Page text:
AT noon, Mark and Jamie Womble pull their 18-wheeler into the snowy lot behind Trader Alan's Truck Stop just off Interstate 95. Eight other trucks are here already, parked side by side. All have one thing in common: Even though this is a truck ''stop,'' their diesel engines are running.
The Wombles, a husband-and-wife driving team, will also stop - but not stop. While they eat lunch with the other drivers in the restaurant, their truck will idle outside, rumbling quietly in the freezing weather to keep the engine and fuel warm.
According to a report by the American Trucking Association, the hundreds of thousands of diesel trucks idling across the United States at truck stops are a major emissions problem.
Even though the Environmental Protection Agency (EPA) recently restricted the sulfur content of diesel fuel to cut pollution, tougher federal emissions restrictions may lie ahead if the trucking industry cannot curtail idling trucks.
With an estimated 1.28 million long-haul diesel trucks on American roads, the number of hours spent idling are in the billions. Truck stops are major stationary sources of carbon dioxide, nitrogen oxide, carbon dioxide, and volatile organic chemicals. Some 56 percent of all freight in the US is hauled by trucks.
According to Vic Suski, senior automotive engineer with the American Trucking Association (ATA), burning a gallon of diesel fuel at idle ''puts as much as 2.5 times the amount of ozone elements in the air as a gallon burned on the road.''
The average diesel truck covers 130,000 miles per year, spending 6,316 hours on the road, according to the ATA's Truck Maintenance Council. But it's only hauling freight for 3,095 hours - less than half that time. For 3,221 hours the truck is running but stopped, the engine rumbling at a low idle. About half that idling time occurs at truck stops, according to another estimate.
The problem is diesel-powered, but the solution may be electrical.
Community bears brunt
''The community surrounding the truck stop is bearing the burden of these emissions,'' says Steve Allen, a project manager for Energy Research Group in Boston, a consulting firm for energy issues.
Truckers, both independent owner-operators and fleet drivers, leave their engines idling for three main reasons: weather conditions, economic pressures, and old habits.
In cold weather, a truck's engine and fuel tank need to stay warm. Power is also needed for heaters, lights, and more in the living space just behind the driver where he or she spends the night, eats, reads, and watches TV. In the summer, cabs and perishable cargoes must be cooled.
''A lot of truckers are under the gun,'' Mr. Suski says. ''They have to make a drop [delivery], and if the engine won't start in the middle of winter, or anytime, they are finished.... The way to avoid that is let her idle.'' Jump-starting a diesel can cost around $100. Minor repairs may start at $300.
Despite truck manufacturers' assurances to the contrary, many drivers remain convinced that needless wear is caused when stopping and starting a diesel engine. Manufacturers recommend running the engine for five minutes to cool it down before shutting it off, but many drivers won't wait. They simply leave the engine idling while they eat, shower, or shop at a truck stop.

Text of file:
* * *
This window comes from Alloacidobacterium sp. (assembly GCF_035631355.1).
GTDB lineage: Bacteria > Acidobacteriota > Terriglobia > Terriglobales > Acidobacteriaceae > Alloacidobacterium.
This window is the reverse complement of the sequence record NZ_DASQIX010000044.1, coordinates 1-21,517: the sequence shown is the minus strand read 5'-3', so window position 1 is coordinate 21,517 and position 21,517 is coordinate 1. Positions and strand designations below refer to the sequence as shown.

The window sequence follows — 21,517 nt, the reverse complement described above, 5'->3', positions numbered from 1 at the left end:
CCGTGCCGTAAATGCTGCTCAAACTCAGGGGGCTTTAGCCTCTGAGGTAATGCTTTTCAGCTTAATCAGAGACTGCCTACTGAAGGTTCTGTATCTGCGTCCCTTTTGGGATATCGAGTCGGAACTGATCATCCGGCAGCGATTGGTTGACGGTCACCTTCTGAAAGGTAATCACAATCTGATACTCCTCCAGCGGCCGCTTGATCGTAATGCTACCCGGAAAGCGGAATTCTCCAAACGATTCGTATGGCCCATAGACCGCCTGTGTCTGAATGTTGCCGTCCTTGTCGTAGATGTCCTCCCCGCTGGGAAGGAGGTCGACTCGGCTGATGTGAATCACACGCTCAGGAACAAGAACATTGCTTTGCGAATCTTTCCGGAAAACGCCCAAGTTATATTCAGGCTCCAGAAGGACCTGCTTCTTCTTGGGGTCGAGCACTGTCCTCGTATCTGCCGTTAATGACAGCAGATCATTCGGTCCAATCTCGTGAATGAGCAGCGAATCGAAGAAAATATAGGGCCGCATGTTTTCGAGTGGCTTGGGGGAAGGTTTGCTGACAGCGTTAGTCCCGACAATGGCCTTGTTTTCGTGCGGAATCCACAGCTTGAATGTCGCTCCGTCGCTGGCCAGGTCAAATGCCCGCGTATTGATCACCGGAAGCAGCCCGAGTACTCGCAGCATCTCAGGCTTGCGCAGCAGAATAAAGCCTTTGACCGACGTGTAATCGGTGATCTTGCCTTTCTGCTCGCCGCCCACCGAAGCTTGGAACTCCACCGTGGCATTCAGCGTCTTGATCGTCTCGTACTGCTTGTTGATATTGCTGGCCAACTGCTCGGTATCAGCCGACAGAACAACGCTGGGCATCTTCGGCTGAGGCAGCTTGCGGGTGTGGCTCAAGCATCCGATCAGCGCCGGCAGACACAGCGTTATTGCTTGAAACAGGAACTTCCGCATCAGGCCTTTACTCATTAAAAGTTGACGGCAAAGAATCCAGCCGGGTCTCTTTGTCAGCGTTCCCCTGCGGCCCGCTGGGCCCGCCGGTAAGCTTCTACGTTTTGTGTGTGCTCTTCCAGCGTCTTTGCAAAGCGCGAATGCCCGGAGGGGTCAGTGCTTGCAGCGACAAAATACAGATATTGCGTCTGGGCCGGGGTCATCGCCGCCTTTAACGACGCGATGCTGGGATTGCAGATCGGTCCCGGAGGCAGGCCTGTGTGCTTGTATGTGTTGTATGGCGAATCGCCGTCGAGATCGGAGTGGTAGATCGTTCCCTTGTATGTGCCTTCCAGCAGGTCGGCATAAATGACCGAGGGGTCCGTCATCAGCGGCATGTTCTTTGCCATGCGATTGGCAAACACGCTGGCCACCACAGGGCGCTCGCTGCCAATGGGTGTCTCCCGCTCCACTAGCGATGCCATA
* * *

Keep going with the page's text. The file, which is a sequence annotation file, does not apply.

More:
''There is no need to leave an engine idling except in cold weather,'' Mr. Allen says. ''Many drivers think it is good for the engine, and old habits are hard to break.''
So far only the Edison Electrical Institute (EEI) in Washington, D.C., has proposed what the trucking industry considers a possible solution: truck-stop electrification. Under this plan, truck stops would have outlets for ''electrified'' trucks to plug into upon arrival, the way trailer parks provide electricity for their clients.
For truckers, money saved
Built into the truck would be such off-the-shelf items as heaters for the engine and fuel tank, a heating/cooling device for the cab, and an automatic shutoff to kill the engine five minutes after stopping. Most of the components exist today, and it would cost between $1,500 and $2,000 to retrofit a truck with the equipment, according to Eric Blume of Electric Perspectives magazine. Truckers would pay for the electricity used.
''Idling costs a truck about $3,400 a year,'' says Mike McGrath, director of customer programs at EEI, while plugging in a truck would cost $1,369. ''We are promoting this plan strictly on the basis of economic benefits,'' he says.
EEI estimates the initial cost to a truck stop in the plan would be $1,500 per outlet, and the payback period between 8 and 16 months.
Truck-stop operators would earn about 76 cents an hour by selling electricity, even as sales of diesel fuel might decrease. The truck owner, particularly the owner-operator, would save more than $3,500 annually in fuel and lengthened engine life, according to an EEI estimate.
EEI calculates that one hour of idling time is equal to 80 highway miles of engine wear. With idling hours cut in half or more under the plan, engines would last longer.
A rough estimate of the annual emissions reduction under the plan is about 30 percent. ''Here is a chance to reduce pollution,'' Mr. Allen says, ''and at the same time to make money for truckers and truck-stop operators.''
EEI has formed an informal consortium including the EPA, the ATA, the National Association of Truck Stop Operators, and the Electric Power Research Institute to develop unanimity on the details of the plan. Pilot projects at several new truck stops would begin within two years. ''We're going to talk directly to drivers, too,'' Allen says.